Long before the homemade vibes of food podcasts, there were folksy radio homemakers. These early 20th-century women offered recipes, life hacks and insights for the modern farmer's wife. And just like podcasts today, their shows were often personal, off-the-cuff and straight from the kitchen table.
"We were just women who shared our lives," says Evelyn Birkby. "We shared what we were doing with our families, what we were cooking, what we were eating." Birkby began hosting Down a Country Lane out of Shenandoah, Iowa, 65 years ago on KMA radio.
The station was the brainchild of Earl May, owner of the May Seed and Nursery Company. In 1925, the early days of radio, May saw the new medium as way to build an audience for his products. He asked listeners to write in with their addresses for a free flower bulb — and quickly expanded his catalogue mailing list. By continuing to create new, woman-centered content every day, his nursery was ever present in the ears of people who made the household buying decisions.
KMA broadcasts, and others like them, gave farm wives information they could use every day, while connecting listeners across the isolation of the Midwestern prairie. The familiar voices who hosted these shows became an intimate presence in fans' homes — in part, because some women broadcast right out of their homes. Birkby, who still broadcasts once a month, collected the stories of some of these pioneering female broadcasters in her book Neighboring on the Air: Cooking With the KMA Radio Homemakers.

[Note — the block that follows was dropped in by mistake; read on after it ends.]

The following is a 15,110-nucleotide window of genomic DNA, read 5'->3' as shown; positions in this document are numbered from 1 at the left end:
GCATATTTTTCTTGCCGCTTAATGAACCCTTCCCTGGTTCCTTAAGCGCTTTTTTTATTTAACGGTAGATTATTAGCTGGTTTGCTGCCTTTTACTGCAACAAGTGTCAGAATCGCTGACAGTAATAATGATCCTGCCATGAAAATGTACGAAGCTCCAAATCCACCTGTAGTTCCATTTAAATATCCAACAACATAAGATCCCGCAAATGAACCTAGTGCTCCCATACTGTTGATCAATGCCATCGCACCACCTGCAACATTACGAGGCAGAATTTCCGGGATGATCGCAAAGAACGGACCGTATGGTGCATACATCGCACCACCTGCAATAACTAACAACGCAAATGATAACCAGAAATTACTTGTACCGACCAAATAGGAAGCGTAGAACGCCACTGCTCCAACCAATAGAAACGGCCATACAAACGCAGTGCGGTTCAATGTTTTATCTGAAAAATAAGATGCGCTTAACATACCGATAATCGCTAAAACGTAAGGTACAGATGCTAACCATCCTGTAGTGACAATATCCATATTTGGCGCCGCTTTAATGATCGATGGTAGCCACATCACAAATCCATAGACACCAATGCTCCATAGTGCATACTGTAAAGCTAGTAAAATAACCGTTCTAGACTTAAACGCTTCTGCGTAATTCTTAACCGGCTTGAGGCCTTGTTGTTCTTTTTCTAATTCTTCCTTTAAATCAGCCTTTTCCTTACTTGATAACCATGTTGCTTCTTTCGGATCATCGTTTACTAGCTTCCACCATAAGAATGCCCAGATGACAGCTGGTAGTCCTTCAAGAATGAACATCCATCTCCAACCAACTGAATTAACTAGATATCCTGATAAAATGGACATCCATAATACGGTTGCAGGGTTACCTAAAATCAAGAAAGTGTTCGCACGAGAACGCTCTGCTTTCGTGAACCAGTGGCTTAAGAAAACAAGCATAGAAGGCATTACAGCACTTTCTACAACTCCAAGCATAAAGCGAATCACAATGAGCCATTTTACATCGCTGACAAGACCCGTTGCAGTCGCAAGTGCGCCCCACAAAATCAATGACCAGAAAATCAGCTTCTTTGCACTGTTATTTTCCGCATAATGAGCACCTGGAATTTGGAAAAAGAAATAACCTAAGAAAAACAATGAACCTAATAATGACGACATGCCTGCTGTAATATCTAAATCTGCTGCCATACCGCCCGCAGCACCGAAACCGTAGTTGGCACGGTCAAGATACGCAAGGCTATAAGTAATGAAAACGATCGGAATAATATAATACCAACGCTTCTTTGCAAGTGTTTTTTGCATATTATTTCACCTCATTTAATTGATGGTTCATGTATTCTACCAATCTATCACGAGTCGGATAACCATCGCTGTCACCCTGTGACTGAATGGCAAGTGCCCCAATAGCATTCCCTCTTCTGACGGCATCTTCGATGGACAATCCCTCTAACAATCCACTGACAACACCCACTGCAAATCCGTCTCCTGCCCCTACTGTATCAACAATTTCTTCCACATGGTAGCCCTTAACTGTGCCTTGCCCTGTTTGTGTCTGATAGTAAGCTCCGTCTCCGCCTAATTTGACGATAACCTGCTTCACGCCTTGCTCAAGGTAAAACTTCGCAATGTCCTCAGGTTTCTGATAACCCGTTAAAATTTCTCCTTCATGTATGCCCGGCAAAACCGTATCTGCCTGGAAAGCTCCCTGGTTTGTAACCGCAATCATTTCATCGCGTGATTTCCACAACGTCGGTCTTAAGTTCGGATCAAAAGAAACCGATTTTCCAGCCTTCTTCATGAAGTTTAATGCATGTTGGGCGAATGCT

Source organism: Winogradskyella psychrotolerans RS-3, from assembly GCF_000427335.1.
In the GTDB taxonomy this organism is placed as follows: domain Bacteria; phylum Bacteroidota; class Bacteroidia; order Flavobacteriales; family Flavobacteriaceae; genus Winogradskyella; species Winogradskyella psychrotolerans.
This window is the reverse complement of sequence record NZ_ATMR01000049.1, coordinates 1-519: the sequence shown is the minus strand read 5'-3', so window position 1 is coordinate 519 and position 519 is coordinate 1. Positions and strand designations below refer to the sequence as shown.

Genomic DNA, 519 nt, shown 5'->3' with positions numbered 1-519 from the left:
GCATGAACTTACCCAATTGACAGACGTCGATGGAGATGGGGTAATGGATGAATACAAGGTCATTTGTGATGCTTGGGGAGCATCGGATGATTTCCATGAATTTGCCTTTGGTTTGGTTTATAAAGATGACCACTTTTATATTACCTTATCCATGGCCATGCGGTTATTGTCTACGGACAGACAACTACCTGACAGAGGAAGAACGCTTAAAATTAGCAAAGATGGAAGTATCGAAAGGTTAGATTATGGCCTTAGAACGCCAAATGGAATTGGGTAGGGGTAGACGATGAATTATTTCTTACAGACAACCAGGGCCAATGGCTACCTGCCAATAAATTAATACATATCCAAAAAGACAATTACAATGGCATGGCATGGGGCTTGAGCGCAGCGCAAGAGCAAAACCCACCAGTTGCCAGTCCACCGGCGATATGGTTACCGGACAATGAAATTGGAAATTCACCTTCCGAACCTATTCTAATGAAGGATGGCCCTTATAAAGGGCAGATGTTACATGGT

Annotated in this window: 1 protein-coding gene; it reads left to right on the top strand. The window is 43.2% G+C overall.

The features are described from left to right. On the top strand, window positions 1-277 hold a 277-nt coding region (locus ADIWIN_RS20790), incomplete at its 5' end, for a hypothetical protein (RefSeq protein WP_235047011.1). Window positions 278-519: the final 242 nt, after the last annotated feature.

Florence Falk, who hosted The Farmer's Wife, gave her audience a taste of farm life by narrating the scenes she spotted through her dining room window and sharing dishes inspired by her Swedish heritage. Adella Shoemaker drew listeners in for a "visit" to her sunroom, reveling in the freedom that the new medium of radio gave her. Birkby says that Shoemaker loved the idea that she could move from kitchen to microphone, appearing before her fans even in an apron splattered with the day's canning. And after a car accident put Leanna Driftmier in a wheelchair, she hosted her popular Kitchen-Klatter from the mini-studio that KMA set up in her house. There, she dished up recipes for Midwestern staples like meatloaf and angel food cake.